Olympic Torch Heads for Metro Atlanta Today
FRANKLIN, Ga. (AP) _ The Olympic Torch headed toward metro Atlanta today after stopping along the Trail of Tears.
The relay began in Franklin this morning and arrives early Thursday in Stone Mountain, just east of Atlanta. It will enter the Atlanta city limits Thursday night.
Scheduled stops today included Newnan, Fayetteville, Jonesboro and McDonough.
Leaders from three Cherokee tribes praised the relay as a symbol of peace when the run stopped in New Echota, the former capital of the Cherokee Nation.
About 15,000 Cherokee who lived in north Georgia and parts of Alabama, Tennessee and North Carolina were forced from their homes 158 years ago by federal and state troops. Their 800-mile trek to a new reservation in Oklahoma is now known as the Trail of Tears.
``As many of you know, fire is sacred to the Cherokee,″ said Joyce Dugan, principal chief of the Eastern Band of the Cherokee Indians. ``It seems only fitting that a flame that means peace and has been all over the world should make its way to the Cherokee homelands.″
Earlier Tuesday, the torch was carried down an 18-inch-wide stretch of red carpet into downtown Dalton _ the heart of America’s carpet industry.
Carl Bouckaert, chief executive officer of carpetmaker Beaulieu of America, lit the city’s Olympic caldron before a crowd of 3,000 at a downtown park.
Not all came away from the torch run happy. Torchbearer Jim Carver wanted to top off his relay uniform with a hat emblazoned with ``Team Jesus, Go for the Gold,″ but Olympic organizers ordered him to take it off or hit the road.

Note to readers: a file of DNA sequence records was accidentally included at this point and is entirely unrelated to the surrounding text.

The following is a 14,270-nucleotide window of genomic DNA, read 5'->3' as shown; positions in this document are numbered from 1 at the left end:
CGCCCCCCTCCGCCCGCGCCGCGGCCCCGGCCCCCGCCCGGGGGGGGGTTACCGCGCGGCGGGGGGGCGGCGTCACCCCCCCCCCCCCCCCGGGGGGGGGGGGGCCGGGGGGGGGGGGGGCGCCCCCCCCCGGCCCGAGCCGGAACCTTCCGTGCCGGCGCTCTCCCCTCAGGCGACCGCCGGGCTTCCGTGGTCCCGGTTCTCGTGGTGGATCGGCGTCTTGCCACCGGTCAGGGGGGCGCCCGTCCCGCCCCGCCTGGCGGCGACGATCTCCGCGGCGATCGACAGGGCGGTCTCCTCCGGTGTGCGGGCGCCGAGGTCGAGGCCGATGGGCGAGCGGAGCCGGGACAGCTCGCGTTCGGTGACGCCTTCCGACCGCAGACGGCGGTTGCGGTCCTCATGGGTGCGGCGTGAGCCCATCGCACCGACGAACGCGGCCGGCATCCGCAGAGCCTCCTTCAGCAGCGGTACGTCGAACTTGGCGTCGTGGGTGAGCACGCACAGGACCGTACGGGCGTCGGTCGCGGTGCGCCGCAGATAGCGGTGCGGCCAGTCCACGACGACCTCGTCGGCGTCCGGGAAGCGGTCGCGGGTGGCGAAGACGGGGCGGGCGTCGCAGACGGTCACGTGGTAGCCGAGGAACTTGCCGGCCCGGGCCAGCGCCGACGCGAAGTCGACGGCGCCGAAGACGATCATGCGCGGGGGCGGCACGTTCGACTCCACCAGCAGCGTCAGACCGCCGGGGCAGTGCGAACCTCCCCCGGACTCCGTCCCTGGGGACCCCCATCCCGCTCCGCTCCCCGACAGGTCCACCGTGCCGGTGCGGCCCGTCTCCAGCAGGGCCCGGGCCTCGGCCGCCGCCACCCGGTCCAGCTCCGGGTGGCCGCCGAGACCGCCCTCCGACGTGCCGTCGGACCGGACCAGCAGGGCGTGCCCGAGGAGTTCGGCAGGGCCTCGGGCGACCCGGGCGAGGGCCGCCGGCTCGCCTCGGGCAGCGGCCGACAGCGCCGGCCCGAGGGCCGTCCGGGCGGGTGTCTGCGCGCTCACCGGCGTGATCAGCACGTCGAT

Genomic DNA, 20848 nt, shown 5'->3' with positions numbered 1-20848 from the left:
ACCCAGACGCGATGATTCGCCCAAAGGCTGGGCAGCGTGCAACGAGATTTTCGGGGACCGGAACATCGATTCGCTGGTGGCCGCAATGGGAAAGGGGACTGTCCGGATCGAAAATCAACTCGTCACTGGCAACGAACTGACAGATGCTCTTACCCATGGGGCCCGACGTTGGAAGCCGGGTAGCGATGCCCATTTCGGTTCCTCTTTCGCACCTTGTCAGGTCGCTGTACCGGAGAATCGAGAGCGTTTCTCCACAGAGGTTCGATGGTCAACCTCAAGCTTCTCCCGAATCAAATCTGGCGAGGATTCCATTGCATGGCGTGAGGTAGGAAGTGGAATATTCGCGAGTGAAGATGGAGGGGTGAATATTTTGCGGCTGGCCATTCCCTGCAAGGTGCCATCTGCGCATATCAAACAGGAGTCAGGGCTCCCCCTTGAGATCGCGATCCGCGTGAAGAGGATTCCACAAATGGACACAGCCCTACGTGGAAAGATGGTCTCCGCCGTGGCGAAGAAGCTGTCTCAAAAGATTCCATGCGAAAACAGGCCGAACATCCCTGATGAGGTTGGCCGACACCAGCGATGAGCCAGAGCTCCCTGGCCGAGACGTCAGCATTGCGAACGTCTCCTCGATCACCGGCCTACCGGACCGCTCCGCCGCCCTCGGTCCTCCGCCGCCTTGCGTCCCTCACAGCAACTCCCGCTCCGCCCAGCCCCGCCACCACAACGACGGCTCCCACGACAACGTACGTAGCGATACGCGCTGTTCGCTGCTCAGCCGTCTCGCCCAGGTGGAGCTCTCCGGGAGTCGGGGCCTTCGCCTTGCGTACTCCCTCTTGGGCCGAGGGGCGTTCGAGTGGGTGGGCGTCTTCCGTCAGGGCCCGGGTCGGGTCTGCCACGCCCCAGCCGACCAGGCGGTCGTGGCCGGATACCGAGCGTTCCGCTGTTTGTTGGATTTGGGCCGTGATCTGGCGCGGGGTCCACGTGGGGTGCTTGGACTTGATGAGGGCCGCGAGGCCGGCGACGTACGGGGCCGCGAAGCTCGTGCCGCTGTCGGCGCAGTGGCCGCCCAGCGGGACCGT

``They were very forceful about me not being able to wear the hat,″ said Carver, who carried the torch in Hiawassee on Monday. He ran in place of his wife, who died of cancer three days after learning she was to carry the Olympic flame.
Olympic organizers refused to allow Carver, who lives in Clayton, on the bus that would take him to the start of his leg of the relay as long as he wore the hat, he said. He ended up handing it to his son to wear.
Torchbearers are given a standard uniform of a T-shirt, shorts and socks to wear during the relay and are allowed to wear their own shoes, relay spokesman David Emanuel said Tuesday. Other items of clothing are prohibited.
``We are trying ot avoid people using their opportunity as a torchbearer to make some kind of political or corporate or religious statement,″ Emanuel said. ``We felt the greatest benefit that these people could exhibit would be to represent their family, friends and community.″